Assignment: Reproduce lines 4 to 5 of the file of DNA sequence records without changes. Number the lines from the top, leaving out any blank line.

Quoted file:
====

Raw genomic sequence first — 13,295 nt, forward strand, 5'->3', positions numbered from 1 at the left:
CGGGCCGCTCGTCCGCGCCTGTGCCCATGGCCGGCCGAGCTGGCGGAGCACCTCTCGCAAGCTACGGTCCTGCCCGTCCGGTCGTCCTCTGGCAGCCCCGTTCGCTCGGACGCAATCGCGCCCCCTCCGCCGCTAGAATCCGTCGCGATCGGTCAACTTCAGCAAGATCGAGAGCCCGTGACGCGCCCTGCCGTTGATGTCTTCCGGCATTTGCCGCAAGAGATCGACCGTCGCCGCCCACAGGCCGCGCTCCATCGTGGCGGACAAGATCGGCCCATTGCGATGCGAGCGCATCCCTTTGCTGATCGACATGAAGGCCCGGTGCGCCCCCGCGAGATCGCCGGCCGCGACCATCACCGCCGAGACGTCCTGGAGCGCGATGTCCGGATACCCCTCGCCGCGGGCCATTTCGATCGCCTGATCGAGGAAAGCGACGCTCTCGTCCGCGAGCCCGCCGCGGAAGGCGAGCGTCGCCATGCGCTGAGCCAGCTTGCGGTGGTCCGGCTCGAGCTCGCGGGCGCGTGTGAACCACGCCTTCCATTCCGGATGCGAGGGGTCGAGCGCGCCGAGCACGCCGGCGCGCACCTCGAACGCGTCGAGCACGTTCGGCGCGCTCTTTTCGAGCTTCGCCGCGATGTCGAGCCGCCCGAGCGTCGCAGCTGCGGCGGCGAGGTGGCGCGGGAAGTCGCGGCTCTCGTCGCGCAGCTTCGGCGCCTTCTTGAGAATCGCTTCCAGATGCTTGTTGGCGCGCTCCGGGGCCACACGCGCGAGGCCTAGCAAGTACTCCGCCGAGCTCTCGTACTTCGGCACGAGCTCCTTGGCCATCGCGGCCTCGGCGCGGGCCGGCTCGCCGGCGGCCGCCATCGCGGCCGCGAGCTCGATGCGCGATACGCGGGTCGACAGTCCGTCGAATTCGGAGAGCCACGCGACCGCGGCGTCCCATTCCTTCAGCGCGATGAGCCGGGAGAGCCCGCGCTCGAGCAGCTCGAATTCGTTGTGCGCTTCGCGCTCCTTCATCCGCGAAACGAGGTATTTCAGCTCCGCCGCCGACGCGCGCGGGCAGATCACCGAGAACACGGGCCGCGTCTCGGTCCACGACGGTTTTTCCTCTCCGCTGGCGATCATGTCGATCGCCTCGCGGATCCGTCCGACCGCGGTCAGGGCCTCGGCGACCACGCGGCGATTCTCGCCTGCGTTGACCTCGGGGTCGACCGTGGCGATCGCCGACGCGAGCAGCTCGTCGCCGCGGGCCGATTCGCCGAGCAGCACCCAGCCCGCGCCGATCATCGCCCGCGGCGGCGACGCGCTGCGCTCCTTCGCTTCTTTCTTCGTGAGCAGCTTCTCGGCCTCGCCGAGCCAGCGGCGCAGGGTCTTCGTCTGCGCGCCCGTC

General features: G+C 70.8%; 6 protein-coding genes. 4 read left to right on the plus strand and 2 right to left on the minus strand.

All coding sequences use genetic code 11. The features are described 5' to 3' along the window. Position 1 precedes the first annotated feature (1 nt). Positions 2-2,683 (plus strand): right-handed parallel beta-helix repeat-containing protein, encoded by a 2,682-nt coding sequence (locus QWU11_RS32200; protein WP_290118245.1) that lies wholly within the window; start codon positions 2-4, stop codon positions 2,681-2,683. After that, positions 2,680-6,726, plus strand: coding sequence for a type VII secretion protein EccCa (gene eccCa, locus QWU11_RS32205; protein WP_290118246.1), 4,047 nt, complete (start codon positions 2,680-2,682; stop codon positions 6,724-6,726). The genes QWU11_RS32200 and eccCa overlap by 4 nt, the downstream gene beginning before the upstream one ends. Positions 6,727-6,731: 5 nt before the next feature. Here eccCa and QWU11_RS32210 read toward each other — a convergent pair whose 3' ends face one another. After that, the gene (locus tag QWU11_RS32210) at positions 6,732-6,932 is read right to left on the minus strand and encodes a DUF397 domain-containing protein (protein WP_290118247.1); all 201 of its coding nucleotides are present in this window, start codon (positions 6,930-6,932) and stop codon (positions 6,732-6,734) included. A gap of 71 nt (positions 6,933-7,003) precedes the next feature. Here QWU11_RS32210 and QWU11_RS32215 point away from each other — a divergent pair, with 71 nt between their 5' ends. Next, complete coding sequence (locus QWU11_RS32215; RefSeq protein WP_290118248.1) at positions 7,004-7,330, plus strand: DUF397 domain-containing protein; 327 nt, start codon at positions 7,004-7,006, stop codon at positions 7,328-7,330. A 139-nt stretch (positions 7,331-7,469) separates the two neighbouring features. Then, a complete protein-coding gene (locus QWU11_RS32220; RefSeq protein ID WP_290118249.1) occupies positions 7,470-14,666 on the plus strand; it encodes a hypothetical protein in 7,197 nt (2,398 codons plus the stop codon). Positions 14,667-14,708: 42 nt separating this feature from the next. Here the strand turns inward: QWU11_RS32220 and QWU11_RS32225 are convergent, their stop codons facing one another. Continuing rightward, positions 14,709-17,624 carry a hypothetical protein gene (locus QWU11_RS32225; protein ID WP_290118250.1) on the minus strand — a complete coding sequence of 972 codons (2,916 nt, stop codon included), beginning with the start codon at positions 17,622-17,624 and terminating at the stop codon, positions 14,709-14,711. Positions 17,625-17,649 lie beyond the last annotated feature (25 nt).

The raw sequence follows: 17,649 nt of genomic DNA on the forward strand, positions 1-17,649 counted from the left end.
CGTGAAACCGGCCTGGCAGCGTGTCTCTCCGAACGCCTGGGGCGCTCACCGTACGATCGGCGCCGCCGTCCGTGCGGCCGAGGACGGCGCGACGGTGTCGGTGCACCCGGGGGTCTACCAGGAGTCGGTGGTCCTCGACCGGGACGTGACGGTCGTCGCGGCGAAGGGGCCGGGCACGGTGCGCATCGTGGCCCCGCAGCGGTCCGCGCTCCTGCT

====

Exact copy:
All coding sequences use genetic code 11. The features are described 5' to 3' along the window. Position 1 precedes the first annotated feature (1 nt). Positions 2-2,683 (plus strand): right-handed parallel beta-helix repeat-containing protein, encoded by a 2,682-nt coding sequence (locus QWU11_RS32200; protein WP_290118245.1) that lies wholly within the window; start codon positions 2-4, stop codon positions 2,681-2,683. After that, positions 2,680-6,726, plus strand: coding sequence for a type VII secretion protein EccCa (gene eccCa, locus QWU11_RS32205; protein WP_290118246.1), 4,047 nt, complete (start codon positions 2,680-2,682; stop codon positions 6,724-6,726). The genes QWU11_RS32200 and eccCa overlap by 4 nt, the downstream gene beginning before the upstream one ends. Positions 6,727-6,731: 5 nt before the next feature. Here eccCa and QWU11_RS32210 read toward each other — a convergent pair whose 3' ends face one another. After that, the gene (locus tag QWU11_RS32210) at positions 6,732-6,932 is read right to left on the minus strand and encodes a DUF397 domain-containing protein (protein WP_290118247.1); all 201 of its coding nucleotides are present in this window, start codon (positions 6,930-6,932) and stop codon (positions 6,732-6,734) included. A gap of 71 nt (positions 6,933-7,003) precedes the next feature. Here QWU11_RS32210 and QWU11_RS32215 point away from each other — a divergent pair, with 71 nt between their 5' ends. Next, complete coding sequence (locus QWU11_RS32215; RefSeq protein WP_290118248.1) at positions 7,004-7,330, plus strand: DUF397 domain-containing protein; 327 nt, start codon at positions 7,004-7,006, stop codon at positions 7,328-7,330. A 139-nt stretch (positions 7,331-7,469) separates the two neighbouring features. Then, a complete protein-coding gene (locus QWU11_RS32220; RefSeq protein ID WP_290118249.1) occupies positions 7,470-14,666 on the plus strand; it encodes a hypothetical protein in 7,197 nt (2,398 codons plus the stop codon). Positions 14,667-14,708: 42 nt separating this feature from the next. Here the strand turns inward: QWU11_RS32220 and QWU11_RS32225 are convergent, their stop codons facing one another. Continuing rightward, positions 14,709-17,624 carry a hypothetical protein gene (locus QWU11_RS32225; protein ID WP_290118250.1) on the minus strand — a complete coding sequence of 972 codons (2,916 nt, stop codon included), beginning with the start codon at positions 17,622-17,624 and terminating at the stop codon, positions 14,709-14,711. Positions 17,625-17,649 lie beyond the last annotated feature (25 nt).

The raw sequence follows: 17,649 nt of genomic DNA on the forward strand, positions 1-17,649 counted from the left end.